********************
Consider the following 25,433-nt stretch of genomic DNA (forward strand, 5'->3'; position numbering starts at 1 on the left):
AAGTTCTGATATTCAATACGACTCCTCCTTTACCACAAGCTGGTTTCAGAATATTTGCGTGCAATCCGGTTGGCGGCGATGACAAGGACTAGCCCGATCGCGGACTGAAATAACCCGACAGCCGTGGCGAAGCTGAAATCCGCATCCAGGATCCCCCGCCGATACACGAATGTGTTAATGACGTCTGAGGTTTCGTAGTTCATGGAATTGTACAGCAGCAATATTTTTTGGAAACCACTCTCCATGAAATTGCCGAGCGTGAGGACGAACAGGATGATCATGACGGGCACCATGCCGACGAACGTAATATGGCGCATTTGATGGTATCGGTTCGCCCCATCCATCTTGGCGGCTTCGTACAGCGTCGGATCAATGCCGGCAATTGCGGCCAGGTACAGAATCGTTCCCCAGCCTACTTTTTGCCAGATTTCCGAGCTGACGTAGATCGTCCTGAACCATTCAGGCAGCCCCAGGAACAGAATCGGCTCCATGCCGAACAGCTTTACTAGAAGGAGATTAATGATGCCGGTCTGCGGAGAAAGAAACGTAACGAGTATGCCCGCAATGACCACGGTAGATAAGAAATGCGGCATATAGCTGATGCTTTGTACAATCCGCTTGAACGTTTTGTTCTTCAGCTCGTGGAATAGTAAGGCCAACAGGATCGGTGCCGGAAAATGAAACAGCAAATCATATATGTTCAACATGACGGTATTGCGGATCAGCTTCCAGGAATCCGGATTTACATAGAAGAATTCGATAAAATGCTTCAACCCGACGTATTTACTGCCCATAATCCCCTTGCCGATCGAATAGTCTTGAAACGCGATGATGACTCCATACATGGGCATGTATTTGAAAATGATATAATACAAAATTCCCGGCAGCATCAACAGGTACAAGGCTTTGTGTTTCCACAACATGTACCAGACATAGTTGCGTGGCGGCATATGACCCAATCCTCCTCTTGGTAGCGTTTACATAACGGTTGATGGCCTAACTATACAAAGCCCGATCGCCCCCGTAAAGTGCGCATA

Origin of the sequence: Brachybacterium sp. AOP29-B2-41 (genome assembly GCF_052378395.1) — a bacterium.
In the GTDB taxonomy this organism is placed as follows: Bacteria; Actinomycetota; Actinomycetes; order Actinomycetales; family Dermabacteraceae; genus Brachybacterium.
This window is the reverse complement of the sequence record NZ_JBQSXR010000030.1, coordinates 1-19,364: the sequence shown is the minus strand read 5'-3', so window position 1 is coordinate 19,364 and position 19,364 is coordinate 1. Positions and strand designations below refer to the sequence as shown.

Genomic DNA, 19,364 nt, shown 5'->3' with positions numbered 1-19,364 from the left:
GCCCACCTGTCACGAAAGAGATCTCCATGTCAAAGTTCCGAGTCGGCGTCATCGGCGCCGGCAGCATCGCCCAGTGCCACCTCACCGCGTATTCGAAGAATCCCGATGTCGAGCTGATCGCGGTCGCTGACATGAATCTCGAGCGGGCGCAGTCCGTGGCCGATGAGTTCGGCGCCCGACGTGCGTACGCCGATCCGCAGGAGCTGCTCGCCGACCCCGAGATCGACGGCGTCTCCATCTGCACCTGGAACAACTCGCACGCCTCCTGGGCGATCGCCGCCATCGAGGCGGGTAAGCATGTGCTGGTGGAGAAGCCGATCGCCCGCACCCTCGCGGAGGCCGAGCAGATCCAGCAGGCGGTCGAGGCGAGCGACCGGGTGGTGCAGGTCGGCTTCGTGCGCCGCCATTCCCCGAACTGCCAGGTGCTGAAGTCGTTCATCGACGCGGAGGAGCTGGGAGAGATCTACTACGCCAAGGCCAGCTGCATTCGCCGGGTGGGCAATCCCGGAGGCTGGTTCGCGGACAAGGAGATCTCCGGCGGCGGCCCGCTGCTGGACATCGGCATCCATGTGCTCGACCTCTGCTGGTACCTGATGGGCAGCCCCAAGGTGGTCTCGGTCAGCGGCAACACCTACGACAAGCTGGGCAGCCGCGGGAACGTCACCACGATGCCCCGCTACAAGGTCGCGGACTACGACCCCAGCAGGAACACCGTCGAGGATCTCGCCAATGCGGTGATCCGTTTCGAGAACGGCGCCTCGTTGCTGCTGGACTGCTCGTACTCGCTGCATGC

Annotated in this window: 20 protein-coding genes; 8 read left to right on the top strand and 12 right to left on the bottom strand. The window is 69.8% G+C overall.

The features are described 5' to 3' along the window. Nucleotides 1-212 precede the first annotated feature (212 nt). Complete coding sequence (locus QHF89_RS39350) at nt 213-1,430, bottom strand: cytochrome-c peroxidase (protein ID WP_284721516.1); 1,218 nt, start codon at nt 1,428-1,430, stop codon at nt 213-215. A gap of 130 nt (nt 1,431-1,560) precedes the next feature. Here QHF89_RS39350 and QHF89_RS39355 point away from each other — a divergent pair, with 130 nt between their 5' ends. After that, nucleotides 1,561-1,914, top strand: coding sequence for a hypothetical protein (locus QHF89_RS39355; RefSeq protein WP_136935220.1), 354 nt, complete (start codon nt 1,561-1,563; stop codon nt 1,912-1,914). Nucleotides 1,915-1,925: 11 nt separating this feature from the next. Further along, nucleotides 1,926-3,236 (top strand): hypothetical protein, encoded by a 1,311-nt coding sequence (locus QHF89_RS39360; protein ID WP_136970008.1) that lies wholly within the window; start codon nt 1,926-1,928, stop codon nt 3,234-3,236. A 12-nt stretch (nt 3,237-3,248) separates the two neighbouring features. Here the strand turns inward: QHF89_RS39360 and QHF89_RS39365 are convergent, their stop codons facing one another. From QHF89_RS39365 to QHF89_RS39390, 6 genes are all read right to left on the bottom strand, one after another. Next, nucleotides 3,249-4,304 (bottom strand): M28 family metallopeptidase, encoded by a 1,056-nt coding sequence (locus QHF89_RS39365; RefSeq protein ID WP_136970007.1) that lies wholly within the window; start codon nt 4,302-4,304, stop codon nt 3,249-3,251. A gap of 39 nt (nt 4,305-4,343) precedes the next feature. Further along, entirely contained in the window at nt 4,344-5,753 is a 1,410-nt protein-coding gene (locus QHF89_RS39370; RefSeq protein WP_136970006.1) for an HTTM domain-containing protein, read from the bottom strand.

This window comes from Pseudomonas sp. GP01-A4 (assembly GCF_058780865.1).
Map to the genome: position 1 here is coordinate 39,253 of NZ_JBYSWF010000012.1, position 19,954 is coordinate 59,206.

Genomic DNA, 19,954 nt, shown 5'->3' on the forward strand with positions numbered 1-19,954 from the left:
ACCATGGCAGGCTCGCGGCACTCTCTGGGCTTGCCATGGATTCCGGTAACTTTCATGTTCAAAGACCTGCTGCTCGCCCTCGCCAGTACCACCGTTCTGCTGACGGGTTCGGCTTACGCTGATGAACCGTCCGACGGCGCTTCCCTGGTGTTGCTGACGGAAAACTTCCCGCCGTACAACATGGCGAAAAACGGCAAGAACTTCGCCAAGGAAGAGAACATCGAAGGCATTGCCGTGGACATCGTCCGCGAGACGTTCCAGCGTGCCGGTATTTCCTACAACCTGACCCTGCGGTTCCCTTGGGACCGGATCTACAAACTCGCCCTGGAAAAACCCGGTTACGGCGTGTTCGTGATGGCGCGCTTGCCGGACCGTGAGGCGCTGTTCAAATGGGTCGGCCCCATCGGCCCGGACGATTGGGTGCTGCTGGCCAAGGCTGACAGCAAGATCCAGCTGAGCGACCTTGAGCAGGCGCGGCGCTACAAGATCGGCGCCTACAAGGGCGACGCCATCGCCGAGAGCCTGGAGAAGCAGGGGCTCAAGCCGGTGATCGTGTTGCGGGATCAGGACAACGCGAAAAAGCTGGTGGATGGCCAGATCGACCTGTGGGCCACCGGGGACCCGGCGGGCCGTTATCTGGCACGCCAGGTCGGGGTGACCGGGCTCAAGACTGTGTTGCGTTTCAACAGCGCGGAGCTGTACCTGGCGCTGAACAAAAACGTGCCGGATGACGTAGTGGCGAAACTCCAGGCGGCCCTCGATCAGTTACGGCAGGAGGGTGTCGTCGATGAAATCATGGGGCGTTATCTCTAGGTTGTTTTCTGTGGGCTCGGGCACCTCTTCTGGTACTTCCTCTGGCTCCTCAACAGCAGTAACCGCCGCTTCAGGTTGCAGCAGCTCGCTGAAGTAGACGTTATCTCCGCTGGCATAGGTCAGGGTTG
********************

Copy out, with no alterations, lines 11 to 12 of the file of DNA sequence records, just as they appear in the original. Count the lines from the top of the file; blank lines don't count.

Map to the genome: position 1 here is coordinate 39,253 of NZ_JBYSWF010000012.1, position 19,954 is coordinate 59,206.

Genomic DNA, 19,954 nt, shown 5'->3' on the forward strand with positions numbered 1-19,954 from the left: